AUGUSTA, GA. (AP) - Rory McIlroy is contending again in a major championship, surging to an early lead at the Masters on Thursday.
The 21-year-old from Northern Ireland got rolling with three straight birdies, and he was at 6 under with four holes still to play on a warm, sunny day. That put him two shots ahead of two South Africans, Retief Goosen and Charl Schwartzel.
This is nothing new for McIlroy, one of the game’s most dynamic young players. Last year, he finished third at both the British Open _ shooting an opening-round 63 at St. Andrews _ and the PGA Championship. He also helped the Europeans reclaim the Ryder Cup.
Goosen, a two-time U.S. Open champion, holed out an eagle at the first hole, but dropped back with consecutive bogeys in Amen Corner. Schwartzel also had an eagle at No. 8.
Trying to get his game in order, Tiger Woods made the turn with a 1-under 35, but slipped back to even with a three-putt bogey at No. 10.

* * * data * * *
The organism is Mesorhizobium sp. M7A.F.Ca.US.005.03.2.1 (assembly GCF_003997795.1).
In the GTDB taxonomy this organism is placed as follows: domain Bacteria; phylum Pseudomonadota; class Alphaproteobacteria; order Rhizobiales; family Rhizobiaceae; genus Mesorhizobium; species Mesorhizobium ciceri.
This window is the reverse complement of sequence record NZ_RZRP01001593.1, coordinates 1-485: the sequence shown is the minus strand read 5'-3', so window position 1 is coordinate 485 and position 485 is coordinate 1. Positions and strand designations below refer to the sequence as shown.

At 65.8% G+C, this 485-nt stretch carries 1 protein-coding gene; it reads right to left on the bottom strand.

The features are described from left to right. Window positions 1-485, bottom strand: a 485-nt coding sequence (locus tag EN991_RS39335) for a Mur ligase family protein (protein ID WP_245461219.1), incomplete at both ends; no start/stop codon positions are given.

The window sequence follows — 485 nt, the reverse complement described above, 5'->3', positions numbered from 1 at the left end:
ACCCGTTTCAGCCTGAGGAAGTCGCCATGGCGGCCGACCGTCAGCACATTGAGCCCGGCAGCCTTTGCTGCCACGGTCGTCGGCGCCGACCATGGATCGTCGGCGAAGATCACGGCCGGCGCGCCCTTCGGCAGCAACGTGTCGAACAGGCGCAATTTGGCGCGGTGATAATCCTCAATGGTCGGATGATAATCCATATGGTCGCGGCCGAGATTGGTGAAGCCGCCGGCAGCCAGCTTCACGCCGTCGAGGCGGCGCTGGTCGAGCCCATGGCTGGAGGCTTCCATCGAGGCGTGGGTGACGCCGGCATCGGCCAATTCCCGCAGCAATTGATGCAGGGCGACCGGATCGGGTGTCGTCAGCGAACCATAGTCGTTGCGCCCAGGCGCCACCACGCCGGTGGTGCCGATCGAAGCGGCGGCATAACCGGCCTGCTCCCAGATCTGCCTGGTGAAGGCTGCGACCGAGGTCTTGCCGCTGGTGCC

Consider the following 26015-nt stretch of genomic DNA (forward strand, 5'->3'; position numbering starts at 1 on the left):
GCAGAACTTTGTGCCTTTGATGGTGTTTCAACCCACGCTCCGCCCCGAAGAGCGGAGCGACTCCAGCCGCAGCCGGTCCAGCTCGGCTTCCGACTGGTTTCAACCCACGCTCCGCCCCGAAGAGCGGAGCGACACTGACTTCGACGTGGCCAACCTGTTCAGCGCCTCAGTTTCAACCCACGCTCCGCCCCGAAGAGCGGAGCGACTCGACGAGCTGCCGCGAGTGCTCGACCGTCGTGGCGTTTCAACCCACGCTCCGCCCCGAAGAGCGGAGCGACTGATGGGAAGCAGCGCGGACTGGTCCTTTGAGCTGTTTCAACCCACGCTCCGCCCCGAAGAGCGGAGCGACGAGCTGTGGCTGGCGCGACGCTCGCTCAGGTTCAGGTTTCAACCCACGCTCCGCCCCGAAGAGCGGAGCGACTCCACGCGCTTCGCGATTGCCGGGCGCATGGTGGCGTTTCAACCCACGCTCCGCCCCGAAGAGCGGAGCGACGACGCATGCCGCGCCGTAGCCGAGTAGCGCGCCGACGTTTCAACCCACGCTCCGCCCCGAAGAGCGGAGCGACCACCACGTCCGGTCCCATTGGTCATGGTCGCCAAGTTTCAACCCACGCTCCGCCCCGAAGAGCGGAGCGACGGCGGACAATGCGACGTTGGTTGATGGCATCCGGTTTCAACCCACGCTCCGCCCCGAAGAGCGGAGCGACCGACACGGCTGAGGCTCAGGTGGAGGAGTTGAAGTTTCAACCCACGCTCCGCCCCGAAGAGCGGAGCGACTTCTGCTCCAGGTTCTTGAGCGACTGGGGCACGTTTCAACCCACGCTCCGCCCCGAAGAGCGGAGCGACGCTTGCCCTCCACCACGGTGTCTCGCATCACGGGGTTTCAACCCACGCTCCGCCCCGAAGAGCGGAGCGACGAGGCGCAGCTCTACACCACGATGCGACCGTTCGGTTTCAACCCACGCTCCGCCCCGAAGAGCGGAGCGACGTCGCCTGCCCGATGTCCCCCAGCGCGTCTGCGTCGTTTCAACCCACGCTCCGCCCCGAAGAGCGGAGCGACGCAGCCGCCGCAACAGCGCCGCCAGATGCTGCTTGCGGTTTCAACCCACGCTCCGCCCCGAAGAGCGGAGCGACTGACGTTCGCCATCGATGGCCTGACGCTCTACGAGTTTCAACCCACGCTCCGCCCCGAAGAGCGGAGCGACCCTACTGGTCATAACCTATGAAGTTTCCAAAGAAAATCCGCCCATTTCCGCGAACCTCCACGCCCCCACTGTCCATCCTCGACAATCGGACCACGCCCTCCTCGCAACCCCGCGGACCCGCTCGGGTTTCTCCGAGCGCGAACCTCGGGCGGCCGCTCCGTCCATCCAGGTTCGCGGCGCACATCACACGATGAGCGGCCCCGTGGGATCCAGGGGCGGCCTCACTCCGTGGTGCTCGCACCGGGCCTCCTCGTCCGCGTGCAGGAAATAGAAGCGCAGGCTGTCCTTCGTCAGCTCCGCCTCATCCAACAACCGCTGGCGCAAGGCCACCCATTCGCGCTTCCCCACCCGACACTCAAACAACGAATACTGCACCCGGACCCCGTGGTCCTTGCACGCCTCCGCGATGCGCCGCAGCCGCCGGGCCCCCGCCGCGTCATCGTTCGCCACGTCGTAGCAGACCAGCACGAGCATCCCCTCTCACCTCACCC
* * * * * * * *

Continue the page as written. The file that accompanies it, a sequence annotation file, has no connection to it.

Woods is in the midst of the longest winless streak of his career _ 20 tournament over 17 months _ but usually contends at Augusta National, where he’s captured four green jackets and finished fourth a year ago.
The top scores in the clubhouse were a pair of 3-under 69s, turned in by Ross Fisher and Brandt Snedeker. Defending champion Phil Mickelson had yet to tee off in the next-to-last group.
The day began shortly after sunrise with Jack Nicklaus and Arnold Palmer striking ceremonial tee shots, the traditional start to the year’s first major.
With the overnight chill still lingering, the 81-year-old Palmer hit a little fade that stayed in the fairway. The 71-year-old Nicklaus went next, ripping one right down the middle about 30 yards past his longtime rival.
“I guess it’s still kind of fun to lop it off the first tee and be part of a great event,” Nicklaus said. “People enjoy it. It’s Augusta’s way of honoring its past champions and people such as Arnold and myself. It’s really quite nice they allow us to do this.”
That might be about their only similarity at the moment.
Mickelson is coming off a three-stroke win at Houston, his first triumph since last year’s Masters and a sign that his game is peaking at just the right time.
“I was able to kind of see the shot a little bit better and hold that picture in my mind throughout the swing and pull it off,” he said.
Woods, on the other hand, hasn’t won since a sex scandal ended his marriage and tarnished his image. He’s in the midst of another complex swing change, still searching for the dominance that used to make him an automatic favorite at every event he entered.